Scotland's First Minister sets out independence plan
The people of Scotland must be offered a choice between a hard Brexit and becoming an independent country, First Minister Nicola Sturgeon said, as she confirmed plans to seek parliamentary approval to begin discussions with the UK Government on the details of a Section 30 order to enable an independence referendum to take place.
In a speech ahead of the UK Government triggering the UK’s formal process to exit from the European Union, the First Minister said that, despite Scotland voting by 62% to 38% to remain in Europe, the UK Government ‘has not moved even an inch in pursuit of compromise and agreement’ since the Brexit vote.
In addition, the First Minister said the UK Government had ruled out membership of the European Single Market ‘with no prior consultation’ and warned of real economic damage caused by the UK leaving the single market.
Outlining how the democratic mandate for holding another referendum is ‘beyond doubt’, Ms Sturgeon said that the UK Government must stand by the position it took in 2014 that an independence referendum should be, in their words, ‘made in Scotland, by the people of Scotland.’
The First Minister added that there must be clarity on the implications of Brexit for Scotland – and clarity about independence – before the choice is put to the country. She therefore proposed that a referendum take place between the autumn of 2018 and the spring of 2019, when the shape of the UK’s Brexit deal will become clear.
The First Minister said: “Scotland stands at a hugely important crossroads. On the eve of Article 50 being triggered, not only is there no UK wide agreement on the way ahead – the UK Government has not moved even an inch in pursuit of compromise and agreement.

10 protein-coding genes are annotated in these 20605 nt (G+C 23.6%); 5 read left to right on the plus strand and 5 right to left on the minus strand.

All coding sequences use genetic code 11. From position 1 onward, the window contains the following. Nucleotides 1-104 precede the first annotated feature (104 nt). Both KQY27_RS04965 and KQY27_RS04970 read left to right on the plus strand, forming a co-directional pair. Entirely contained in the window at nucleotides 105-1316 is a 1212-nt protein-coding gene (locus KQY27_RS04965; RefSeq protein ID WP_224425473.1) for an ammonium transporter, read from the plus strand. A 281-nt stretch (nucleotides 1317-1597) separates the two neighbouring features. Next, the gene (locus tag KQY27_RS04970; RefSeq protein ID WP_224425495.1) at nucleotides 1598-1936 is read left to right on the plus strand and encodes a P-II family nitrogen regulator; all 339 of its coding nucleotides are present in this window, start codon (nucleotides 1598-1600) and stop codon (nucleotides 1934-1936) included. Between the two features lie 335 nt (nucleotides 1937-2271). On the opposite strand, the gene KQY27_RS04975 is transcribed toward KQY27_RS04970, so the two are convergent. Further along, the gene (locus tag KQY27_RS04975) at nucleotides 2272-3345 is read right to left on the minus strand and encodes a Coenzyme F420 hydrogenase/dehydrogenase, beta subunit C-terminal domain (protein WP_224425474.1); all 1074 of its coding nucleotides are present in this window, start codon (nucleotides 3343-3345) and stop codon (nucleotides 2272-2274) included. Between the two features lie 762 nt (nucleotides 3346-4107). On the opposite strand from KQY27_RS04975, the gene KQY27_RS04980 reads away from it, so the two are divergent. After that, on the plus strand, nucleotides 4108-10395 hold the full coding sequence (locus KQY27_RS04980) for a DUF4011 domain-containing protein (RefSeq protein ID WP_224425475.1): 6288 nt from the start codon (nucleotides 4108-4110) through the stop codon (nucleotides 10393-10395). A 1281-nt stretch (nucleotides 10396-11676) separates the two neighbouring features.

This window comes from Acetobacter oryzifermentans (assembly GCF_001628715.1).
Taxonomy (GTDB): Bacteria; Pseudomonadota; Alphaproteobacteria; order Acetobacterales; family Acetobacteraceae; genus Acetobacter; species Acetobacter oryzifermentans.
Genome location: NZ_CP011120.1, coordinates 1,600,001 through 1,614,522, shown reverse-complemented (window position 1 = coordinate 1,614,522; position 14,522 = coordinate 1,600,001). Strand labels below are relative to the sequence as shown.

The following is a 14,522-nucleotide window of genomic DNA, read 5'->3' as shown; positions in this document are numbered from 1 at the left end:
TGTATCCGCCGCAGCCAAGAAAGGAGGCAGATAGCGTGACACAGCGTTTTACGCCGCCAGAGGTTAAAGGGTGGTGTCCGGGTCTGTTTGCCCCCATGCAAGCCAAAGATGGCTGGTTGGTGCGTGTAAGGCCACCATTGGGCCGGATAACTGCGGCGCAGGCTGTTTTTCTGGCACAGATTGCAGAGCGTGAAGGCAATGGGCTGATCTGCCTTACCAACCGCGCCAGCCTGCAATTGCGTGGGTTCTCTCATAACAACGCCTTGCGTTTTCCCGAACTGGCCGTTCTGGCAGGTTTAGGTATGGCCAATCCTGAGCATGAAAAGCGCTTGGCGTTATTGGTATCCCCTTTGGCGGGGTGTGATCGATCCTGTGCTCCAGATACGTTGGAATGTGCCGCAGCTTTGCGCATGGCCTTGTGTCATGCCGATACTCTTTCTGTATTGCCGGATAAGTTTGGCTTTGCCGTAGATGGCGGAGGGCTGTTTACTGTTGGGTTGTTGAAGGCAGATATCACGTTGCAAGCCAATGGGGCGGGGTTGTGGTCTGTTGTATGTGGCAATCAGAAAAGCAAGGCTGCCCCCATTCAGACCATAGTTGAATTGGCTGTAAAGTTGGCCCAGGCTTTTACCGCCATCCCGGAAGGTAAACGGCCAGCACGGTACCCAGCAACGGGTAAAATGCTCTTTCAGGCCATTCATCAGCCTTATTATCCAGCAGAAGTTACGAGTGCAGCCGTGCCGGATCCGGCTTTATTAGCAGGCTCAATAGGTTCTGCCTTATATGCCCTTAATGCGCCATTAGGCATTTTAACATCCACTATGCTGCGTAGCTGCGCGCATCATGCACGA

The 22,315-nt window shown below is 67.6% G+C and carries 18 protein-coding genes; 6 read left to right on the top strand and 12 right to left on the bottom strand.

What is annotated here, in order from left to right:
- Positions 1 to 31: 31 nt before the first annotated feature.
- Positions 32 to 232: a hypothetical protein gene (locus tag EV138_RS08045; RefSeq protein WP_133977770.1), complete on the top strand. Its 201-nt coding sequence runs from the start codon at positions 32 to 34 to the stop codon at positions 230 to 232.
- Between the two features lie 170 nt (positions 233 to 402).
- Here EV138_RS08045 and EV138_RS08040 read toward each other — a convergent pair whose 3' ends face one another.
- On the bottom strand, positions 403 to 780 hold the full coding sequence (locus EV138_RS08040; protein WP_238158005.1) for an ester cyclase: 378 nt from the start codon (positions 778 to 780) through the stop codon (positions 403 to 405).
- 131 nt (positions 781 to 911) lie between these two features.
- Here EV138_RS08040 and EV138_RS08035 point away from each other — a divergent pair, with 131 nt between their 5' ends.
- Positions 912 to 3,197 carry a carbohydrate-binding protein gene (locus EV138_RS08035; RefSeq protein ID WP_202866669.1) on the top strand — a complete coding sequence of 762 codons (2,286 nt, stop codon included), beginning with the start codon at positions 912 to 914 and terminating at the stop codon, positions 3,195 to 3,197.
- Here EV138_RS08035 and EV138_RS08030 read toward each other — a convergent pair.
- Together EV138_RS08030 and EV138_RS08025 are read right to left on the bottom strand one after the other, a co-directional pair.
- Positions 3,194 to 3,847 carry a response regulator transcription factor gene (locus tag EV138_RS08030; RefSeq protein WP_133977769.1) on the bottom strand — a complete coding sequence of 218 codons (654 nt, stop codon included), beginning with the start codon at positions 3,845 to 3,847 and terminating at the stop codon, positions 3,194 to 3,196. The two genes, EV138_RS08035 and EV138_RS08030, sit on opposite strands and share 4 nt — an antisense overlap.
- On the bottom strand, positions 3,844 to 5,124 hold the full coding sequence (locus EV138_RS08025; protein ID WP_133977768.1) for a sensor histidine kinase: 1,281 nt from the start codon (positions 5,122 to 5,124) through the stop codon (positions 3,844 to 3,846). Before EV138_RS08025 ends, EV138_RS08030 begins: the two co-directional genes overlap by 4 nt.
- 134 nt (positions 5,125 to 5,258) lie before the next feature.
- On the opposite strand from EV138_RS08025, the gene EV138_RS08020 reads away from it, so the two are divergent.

“All of our efforts at compromise have been met with a brick wall of intransigence.
“UK membership of the single market was ruled out with no prior consultation with the Scottish Government or with the other devolved administrations, leaving us facing not just Brexit, but a hard Brexit.
“And far from any prospect of significant new powers for the Scottish Parliament, the UK Government is becoming ever more assertive in its intention to muscle in on the powers we already have. The language of partnership has gone, completely.
“I will continue to stand up for Scotland’s interests during the process of Brexit negotiations. But I will take the steps necessary now to make sure that Scotland will have a choice at the end of this process – a choice of whether to follow the UK to a hard Brexit, or to become an independent country able to secure a real partnership of equals with the rest of the UK and our own relationship with Europe.”
The First Minister added: “The Scottish Government’s mandate for offering this choice is beyond doubt. So next week I will seek the approval of the Scottish Parliament to open discussions with the UK Government on the details of a Section 30 order – the procedure that will enable the Scottish Parliament to legislate for an independence referendum.
“The UK Government was clear in 2014 that an independence referendum should be, in their words, ‘made in Scotland, by the people of Scotland’ – that is a principle that should be respected today. The detailed arrangements for a referendum – including its timing – should be for the Scottish Parliament to decide.
“It is important that Scotland is able to exercise the right to choose our own future at a time when the options are clearer than they are now, but before it is too late to decide on our own path. By the time a choice comes to be made, there must be greater clarity about Brexit and its implications for us.
“It is just as important that there is clarity about the implications of independence. And there will be.
“We will be frank about the challenges we face and clear about the opportunities independence will give us to secure our relationship with Europe, build a stronger and more sustainable economy and create a fairer society.
“If I ruled out a referendum, I would be deciding – completely unilaterally – that Scotland will follow the UK to a hard Brexit come-what-may, no matter how damaging to our economy and our society it turns out to be.